The Philadelphia Phillies didn't waste much time getting down to business this offseason. The organization made headlines on Nov. 19 with the re-signing of Aaron Nola. He'll remain in Philadelphia for several years as he agreed to a seven-year, $172 million contract with the franchise.
Phillies president of baseball operations, Dave Dombrowski, commented in a statement about the significance of Philadelphia's re-signing of Nola:
"At the outset of this offseason, we made signing Aaron our top priority. We are committed to winning, and having an individual like him in our uniform for years to come only helps us in that regard. Aaron has proven to be one of the best and most durable pitchers in our game for a number of years now, and when considering his leadership abilities and his character, it was very important for us to keep him a part of the Phillies family."
Nola will remain with the Phillies through the 2030 season and will make history with the organization. At the conclusion of his new deal, the 30-year-old would surpass Steve Carlton's 15 seasons with the franchise to become the longest-tenured starting pitcher in the organization's history.
The Baton Rouge, Louisiana native has been one of the better starters in terms of the amount of innings he has pitched. In 2021, he ranked 17th with 180 2/3 innings thrown. His 205 innings were second among starters in 2022. During 2023, he tied with Milwaukee Brewers ace Corbin Burnes for 10th with 193 2/3 innings pitched. With the exception of the COVID-19-shortened season of 2020, Nola has made 30+ starts for the Phillies in every season since 2018.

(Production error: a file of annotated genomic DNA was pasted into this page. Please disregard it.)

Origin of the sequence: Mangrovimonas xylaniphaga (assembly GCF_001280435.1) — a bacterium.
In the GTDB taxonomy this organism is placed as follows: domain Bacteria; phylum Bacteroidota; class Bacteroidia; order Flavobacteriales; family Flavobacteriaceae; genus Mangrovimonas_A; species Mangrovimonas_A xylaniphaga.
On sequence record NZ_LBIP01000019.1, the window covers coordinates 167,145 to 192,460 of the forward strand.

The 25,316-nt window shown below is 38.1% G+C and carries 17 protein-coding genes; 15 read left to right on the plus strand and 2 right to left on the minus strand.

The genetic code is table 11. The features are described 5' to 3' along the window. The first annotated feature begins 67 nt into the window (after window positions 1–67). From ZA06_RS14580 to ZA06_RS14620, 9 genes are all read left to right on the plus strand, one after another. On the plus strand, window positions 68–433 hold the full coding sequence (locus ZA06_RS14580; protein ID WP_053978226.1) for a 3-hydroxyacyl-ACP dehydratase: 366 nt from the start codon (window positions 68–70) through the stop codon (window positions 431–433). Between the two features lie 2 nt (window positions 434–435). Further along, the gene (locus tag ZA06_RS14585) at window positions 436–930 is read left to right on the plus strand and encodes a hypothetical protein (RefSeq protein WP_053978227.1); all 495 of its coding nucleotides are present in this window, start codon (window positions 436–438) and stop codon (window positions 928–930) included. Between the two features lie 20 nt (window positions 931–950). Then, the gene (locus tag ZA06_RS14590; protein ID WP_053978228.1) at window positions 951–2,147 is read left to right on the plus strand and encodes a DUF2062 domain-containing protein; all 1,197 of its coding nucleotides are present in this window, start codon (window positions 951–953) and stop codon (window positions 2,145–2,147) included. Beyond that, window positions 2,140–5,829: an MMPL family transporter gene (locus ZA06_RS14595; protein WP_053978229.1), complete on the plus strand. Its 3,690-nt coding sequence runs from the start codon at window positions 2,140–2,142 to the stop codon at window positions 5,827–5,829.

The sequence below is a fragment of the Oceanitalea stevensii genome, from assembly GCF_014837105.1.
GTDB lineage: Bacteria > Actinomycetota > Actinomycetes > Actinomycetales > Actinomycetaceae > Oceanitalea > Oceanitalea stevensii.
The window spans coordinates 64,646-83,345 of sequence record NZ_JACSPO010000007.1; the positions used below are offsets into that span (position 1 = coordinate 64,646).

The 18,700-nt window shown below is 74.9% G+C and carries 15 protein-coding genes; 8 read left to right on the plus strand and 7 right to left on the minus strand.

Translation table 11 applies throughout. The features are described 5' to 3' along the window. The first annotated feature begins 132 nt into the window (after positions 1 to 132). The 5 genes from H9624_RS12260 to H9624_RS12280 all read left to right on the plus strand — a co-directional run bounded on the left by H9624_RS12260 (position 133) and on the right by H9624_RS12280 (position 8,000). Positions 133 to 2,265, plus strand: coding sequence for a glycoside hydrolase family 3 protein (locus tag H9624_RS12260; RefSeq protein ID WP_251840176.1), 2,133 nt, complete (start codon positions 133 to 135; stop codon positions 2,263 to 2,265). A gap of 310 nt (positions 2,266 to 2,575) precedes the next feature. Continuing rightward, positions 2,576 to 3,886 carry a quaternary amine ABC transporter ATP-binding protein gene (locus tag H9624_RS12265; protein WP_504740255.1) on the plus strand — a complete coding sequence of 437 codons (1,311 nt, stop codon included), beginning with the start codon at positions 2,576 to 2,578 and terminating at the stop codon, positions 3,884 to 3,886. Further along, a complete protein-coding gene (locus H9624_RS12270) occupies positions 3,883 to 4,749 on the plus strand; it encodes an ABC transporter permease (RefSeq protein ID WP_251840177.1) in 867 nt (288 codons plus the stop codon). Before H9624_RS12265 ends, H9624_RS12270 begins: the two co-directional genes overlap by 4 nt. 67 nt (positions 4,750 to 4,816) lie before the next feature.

However, he has finished with an earned run average over four in two of the last three years. He tended to allow home runs to hitters in 2023 as he finished tied with the Minnesota Twins' Joe Ryan for 10th with 32 home runs surrendered.
Nola set a new career-high with the amount of home runs he allowed this year. His walks and hits per inning pitched of 1.15 this season was his highest since 2019 (1.27). The 96 earned runs he allowed was also a new career-high. To sum it up, the 2023 regular season was not his best in several pitching categories.
Bill Felber of Call To The Pen authored a piece about how unlikely it is that Nola will live up to the value of his contract annually through his performance. The right-hander will be making the same amount of money yearly comparable with that of an elite starter. However, he didn't perform as such in 2023.
Nola may be making money worthy of an ace but his performance is more in line with that of a second starter in a pitching rotation. The argument can be made that the club overpaid to make sure he remained with the Phillies for the remainder of his career.
While there's risk in re-signing him to such a contract, the club would also be taking a chance with finding the best fit to replace him if they didn't bring him back. After all, international superstar Yoshinobu Yamamoto, arguably the top free agent pitcher available, will have plenty of suitors during the free agency period.
Nola appeared to have plenty of clubs interested in signing him in his own right, but the feeling was mutual between him and the Phillies organization on returning to the club that drafted him for the next several seasons.
The Nola re-signing is proof the Phillies intend to remain competitive in their quest to win a World Series championship within the next few seasons. If it wasn't Philadelphia, another franchise would have offered him a similar deal.
While his re-signing cements their need for a second starting pitcher, his inconsistent performance during his career in some statistical categories makes it appear he may not live up to the money he will be earning annually.
Grade for Aaron Nola's new contract: B-